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Franklin County Board of Elections Certifies Election; Recount Looms for 15th Congressional Race

The Franklin County Board of Elections, Monday, certified the results from the hotly contested US Congressional race in Ohio's 15th district. While a victor was named, the race is not quite over.

With all the votes counted, GOP Congresswoman Deborah Pryce beat her democratic challenger Mary Jo Kilroy, but not by enough to avoid a recount. Pryce won by 1,054 votes. That's less than one-half of one percent. State law requires a recount when a margin is that close. Pryce said she's not worried about a recount affecting the final outcome.

"There's a possibility that a recount will be required. I welcome that. I think that voters need to know that this is accurate, that there's integrity in the election system, and that they have elected who they want to elect," Pryce said.

Kilroy, who picked up more than 2,000 votes after the absentee and provisional ballots were counted, also welcomes a recount. She said one is needed due to problems with the new voter ID law.

"This is the first time that people have been required to show identification. A lot of confusion on how those ruling were made at the precinct level, at the polling place level and all those kind of things I think are reasons among others that a recount is a good thing to have happen here," Kilroy said.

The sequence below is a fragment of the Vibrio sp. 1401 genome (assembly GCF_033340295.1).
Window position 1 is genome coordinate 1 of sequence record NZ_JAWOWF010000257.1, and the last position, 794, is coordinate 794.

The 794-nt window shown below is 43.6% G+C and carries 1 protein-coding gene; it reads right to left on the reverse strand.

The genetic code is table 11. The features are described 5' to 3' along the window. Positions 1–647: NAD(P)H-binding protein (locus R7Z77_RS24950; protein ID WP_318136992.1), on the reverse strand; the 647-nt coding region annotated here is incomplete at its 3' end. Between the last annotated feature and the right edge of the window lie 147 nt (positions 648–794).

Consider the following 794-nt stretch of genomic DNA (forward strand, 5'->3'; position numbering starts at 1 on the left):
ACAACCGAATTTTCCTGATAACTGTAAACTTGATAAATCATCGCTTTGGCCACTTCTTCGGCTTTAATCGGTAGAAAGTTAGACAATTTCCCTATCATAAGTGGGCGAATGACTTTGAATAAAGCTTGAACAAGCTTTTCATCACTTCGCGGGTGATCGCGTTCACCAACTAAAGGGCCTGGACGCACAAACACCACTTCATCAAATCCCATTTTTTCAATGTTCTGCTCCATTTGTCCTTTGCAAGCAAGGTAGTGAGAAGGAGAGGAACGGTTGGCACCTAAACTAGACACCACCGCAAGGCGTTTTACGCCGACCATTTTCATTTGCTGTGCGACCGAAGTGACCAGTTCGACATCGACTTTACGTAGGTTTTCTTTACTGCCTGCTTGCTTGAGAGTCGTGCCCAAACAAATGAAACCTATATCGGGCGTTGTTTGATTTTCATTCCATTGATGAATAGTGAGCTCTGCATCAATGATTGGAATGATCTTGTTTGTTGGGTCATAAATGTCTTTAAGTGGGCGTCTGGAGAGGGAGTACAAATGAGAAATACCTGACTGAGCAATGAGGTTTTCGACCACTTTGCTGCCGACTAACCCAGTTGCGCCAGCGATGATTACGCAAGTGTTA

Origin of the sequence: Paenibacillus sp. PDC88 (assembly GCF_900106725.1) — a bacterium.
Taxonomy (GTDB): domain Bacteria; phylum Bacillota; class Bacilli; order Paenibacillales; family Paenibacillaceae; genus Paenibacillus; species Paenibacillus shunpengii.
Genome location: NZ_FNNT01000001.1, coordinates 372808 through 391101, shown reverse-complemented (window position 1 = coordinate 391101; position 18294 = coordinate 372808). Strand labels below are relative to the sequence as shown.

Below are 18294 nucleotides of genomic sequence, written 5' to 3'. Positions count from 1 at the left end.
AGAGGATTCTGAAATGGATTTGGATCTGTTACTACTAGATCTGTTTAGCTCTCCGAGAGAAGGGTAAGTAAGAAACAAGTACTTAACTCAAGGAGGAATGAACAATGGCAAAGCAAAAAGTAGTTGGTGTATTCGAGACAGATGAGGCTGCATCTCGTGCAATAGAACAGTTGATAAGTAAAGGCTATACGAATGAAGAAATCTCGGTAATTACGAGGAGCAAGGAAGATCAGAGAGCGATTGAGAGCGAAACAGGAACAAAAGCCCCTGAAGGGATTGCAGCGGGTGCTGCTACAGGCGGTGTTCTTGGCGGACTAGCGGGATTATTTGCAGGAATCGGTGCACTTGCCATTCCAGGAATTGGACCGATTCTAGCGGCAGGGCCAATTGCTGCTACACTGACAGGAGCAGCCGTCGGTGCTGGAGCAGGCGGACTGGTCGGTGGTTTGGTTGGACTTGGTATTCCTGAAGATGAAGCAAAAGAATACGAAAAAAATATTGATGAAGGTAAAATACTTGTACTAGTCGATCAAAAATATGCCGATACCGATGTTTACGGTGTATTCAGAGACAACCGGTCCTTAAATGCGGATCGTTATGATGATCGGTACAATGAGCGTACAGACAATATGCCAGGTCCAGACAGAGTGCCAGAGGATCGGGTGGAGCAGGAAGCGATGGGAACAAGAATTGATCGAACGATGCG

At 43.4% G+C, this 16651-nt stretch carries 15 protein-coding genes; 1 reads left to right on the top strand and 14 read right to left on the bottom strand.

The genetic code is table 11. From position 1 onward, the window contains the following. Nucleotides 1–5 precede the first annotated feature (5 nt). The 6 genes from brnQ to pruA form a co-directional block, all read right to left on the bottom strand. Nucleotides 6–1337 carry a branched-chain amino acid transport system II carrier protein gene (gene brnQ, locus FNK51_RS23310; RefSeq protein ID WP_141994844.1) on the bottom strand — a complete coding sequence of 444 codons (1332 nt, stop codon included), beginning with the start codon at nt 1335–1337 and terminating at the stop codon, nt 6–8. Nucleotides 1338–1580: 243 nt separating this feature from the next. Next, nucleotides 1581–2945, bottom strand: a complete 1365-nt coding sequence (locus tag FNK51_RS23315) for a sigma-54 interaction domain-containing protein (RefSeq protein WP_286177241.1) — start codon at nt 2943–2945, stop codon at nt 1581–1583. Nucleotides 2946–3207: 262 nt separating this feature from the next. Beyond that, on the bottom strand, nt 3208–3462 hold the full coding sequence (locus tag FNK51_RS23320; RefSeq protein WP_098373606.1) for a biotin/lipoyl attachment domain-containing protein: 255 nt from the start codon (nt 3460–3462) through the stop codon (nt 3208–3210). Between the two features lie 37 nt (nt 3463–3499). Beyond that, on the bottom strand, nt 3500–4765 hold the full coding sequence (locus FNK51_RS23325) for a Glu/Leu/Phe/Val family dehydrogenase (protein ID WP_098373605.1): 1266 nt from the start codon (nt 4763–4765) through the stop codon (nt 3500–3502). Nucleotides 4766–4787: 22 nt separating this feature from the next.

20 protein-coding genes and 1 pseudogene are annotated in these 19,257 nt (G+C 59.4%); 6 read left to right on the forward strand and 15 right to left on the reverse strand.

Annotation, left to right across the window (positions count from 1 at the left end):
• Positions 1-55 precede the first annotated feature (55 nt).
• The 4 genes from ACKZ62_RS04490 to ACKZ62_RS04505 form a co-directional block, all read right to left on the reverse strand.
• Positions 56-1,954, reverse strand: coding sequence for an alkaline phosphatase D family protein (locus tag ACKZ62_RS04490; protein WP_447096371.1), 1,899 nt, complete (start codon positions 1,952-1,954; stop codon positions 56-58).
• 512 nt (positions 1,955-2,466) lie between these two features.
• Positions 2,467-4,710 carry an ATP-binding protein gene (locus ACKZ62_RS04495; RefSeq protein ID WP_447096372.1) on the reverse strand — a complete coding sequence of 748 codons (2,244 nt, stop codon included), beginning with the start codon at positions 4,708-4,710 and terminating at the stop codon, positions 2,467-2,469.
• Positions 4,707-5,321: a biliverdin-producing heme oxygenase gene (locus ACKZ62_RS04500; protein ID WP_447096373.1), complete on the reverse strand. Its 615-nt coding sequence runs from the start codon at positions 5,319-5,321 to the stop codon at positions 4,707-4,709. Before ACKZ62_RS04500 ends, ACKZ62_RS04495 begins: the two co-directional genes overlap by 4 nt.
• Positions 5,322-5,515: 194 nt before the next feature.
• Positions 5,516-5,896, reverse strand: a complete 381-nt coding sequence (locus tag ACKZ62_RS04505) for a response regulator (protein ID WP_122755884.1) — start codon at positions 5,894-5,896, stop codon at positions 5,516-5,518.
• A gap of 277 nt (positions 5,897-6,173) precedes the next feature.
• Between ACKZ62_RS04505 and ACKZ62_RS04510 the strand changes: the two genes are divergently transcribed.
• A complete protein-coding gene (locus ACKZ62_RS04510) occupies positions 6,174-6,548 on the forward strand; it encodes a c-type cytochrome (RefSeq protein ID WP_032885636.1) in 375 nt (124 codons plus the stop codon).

But at a news conference after the results were released, Kilroy appeared less resolute than she has since election night. She would not speculate what will happen following the recount.

"I expect it to change votes. And we'll wait and see if it will change the outcome. But it will change votes. That's what happens in recounts," Kilroy said.

Pryce would not say if she thinks Kilroy should concede. But she commented about the cost of a recount.

"I hate to see the expense of this recount. But I do think there is a reason we have that law on the books. It adds to folks trust in the system," Pryce said.

The Franklin County Board of Elections sent its certified results, including those from Madison and Union Counties, to the Secretary of State's office. Once the results are reviewed, the Secretary of State orders the recount.

James Lee with the Secretary of State's office, said county boards of elections then have ten days to complete the recount. Lee said elections officials will review paper audit trails, and then re-tally some 220,000 ballots to insure the number of votes cast and the number of votes counted match.

"More often than not the recount doesn't change the outcome of a race. But you never know," Lee said.

Lee said the recount should be completed around December 8th.